This post was originally published on thefix.com
I'm 22, I've never consumed a legal drink and I never plan to, for better and worse.
Being in recovery at any age elicits both challenges and rewards, but being young and at a pivotal, sometimes confusing point in life even without worrying about sobriety makes said challenges and rewards even more prominent.
Here are the realizations I have come to after a little over 20 months of sobriety:
1. Thinking you're young enough to change your ways without ending up in the same place. I've learned, right? I can go drink now, since I know what not to do this time around. It can be hard to slap away this fantasy, but that's exactly what it is -- a fantasy. Sure, maybe I'll drink like a normal person for one night. Maybe two. But eventually, who I am (an alcoholic) and how I drink (like an alcoholic) will catch up and I'll end up A) miserable or B) right back in treatment.
2. Witnessing other young, sober people relapse. Getting sober young also means a larger chance of relapse (more years ahead of you = more chances to slip up). I've seen friends go back out, and it breaks my heart because it never ends well. I've heard them tell me how desperate they are to change, yet they continue making the same choices. I don't want to come off as superior by telling them to get their shit together, but I also can't just stand by and let someone I care for ruin themselves when they know better. Yet I can't let their decisions affect my sobriety. It's a fine balancing act. Loving an addict when you are an addict is a strange and difficult relationship to maneuver, and clarity in handling it is rare.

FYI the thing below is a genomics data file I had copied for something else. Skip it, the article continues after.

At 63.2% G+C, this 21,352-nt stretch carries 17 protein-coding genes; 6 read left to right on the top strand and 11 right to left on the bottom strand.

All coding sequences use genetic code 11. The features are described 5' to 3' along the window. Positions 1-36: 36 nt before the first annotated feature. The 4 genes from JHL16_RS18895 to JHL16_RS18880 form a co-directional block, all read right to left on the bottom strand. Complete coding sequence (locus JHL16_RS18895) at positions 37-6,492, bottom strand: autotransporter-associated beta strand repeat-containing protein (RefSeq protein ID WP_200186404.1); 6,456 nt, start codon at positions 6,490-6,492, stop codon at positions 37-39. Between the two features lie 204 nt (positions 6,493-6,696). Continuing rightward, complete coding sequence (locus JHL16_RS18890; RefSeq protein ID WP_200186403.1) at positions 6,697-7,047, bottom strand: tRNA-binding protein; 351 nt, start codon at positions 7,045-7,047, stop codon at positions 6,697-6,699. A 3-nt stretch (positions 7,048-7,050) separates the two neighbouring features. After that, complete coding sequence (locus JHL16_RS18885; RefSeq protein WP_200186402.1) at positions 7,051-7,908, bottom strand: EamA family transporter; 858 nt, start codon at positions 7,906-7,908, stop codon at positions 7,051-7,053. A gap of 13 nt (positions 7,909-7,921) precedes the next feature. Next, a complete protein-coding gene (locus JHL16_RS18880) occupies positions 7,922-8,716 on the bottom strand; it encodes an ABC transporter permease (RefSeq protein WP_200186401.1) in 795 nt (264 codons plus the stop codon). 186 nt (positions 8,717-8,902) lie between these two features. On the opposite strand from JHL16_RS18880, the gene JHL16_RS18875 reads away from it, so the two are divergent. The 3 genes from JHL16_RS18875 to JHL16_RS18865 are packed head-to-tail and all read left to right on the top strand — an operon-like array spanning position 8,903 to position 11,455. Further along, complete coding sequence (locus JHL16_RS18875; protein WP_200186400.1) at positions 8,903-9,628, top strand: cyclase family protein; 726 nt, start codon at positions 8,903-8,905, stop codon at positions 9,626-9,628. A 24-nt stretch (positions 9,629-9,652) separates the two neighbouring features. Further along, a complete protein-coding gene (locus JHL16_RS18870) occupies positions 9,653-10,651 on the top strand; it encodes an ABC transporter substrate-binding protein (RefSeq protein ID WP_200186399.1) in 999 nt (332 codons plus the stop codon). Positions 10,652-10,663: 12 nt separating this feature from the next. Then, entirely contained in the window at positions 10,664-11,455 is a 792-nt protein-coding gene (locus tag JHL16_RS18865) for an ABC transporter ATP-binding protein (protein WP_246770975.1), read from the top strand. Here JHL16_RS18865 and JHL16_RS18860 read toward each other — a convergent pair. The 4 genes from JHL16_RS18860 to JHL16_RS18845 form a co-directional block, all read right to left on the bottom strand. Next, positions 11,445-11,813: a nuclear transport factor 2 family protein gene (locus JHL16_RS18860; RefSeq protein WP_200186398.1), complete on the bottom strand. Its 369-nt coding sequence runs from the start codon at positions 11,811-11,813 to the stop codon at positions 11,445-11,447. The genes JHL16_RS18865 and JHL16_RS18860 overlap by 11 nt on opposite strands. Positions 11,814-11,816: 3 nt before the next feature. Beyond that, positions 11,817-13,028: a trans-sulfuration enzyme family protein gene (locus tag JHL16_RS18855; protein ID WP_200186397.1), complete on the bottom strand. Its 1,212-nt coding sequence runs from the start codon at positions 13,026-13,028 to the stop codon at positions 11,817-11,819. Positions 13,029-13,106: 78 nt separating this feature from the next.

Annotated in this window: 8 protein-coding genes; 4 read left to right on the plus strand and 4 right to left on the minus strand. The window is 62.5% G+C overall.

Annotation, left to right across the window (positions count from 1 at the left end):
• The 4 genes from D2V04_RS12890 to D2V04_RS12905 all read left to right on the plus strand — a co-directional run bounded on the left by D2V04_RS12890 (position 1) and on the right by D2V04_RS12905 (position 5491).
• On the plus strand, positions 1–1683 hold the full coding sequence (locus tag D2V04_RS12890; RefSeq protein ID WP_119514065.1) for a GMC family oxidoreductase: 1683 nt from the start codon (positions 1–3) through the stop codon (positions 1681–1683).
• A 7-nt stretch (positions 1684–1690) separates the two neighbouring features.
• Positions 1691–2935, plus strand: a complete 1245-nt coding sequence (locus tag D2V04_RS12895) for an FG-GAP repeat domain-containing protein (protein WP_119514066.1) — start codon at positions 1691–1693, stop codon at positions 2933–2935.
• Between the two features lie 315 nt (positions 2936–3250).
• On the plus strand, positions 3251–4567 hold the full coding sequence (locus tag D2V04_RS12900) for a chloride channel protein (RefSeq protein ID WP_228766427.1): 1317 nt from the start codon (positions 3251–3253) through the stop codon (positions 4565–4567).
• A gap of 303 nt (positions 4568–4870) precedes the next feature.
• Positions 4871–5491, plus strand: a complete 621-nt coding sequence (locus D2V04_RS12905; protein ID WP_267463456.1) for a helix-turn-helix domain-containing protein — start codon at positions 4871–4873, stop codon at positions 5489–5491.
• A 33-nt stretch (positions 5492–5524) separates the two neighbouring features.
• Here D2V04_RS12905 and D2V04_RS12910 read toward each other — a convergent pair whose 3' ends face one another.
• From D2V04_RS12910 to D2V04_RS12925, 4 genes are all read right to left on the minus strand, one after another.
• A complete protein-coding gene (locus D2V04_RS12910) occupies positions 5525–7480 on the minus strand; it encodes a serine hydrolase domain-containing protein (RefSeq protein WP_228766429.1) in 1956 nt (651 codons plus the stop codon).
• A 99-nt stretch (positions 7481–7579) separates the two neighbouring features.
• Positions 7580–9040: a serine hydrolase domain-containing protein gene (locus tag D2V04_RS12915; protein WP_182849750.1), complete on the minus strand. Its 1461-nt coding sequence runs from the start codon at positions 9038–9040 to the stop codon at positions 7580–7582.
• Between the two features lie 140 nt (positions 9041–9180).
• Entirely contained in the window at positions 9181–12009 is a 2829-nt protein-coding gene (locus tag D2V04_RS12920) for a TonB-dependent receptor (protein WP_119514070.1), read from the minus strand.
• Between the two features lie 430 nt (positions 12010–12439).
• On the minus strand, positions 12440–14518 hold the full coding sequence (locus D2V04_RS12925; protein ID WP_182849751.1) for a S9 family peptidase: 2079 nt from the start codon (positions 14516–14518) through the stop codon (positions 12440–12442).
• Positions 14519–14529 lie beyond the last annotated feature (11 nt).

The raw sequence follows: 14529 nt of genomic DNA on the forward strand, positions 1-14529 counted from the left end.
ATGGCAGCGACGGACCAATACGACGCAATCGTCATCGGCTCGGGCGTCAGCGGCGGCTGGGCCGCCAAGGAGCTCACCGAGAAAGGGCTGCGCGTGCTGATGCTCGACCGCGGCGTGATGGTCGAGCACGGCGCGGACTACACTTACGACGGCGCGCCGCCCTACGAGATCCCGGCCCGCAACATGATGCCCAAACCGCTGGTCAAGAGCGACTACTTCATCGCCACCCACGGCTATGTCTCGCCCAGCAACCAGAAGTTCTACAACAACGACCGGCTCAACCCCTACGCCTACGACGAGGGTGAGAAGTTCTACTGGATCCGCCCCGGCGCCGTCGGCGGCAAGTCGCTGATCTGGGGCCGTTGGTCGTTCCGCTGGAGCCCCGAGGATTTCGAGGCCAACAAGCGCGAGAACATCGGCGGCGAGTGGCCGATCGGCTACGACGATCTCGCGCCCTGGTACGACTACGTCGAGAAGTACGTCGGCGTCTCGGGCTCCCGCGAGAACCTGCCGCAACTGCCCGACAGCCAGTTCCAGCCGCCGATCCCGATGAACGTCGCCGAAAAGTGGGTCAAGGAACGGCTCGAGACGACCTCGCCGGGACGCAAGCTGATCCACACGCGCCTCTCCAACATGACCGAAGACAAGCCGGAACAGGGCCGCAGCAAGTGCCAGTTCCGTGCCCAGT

3. Feeling as if you are missing out on a vital part of your youth. It can be easy to throw myself a pity party because I'm different than everyone else my age. They all get to go all out on their 21st. I don't. They all get to pregame football games. I don't. They all get to take fun shots at the bar. I don't. They all get to sit by a pool and drink during spring break. I don't. But thinking this way only means I'm missing out if that's what I'm trying to convince myself. In reality, my memories of this time of my life will probably be more clear and intact than other people my age.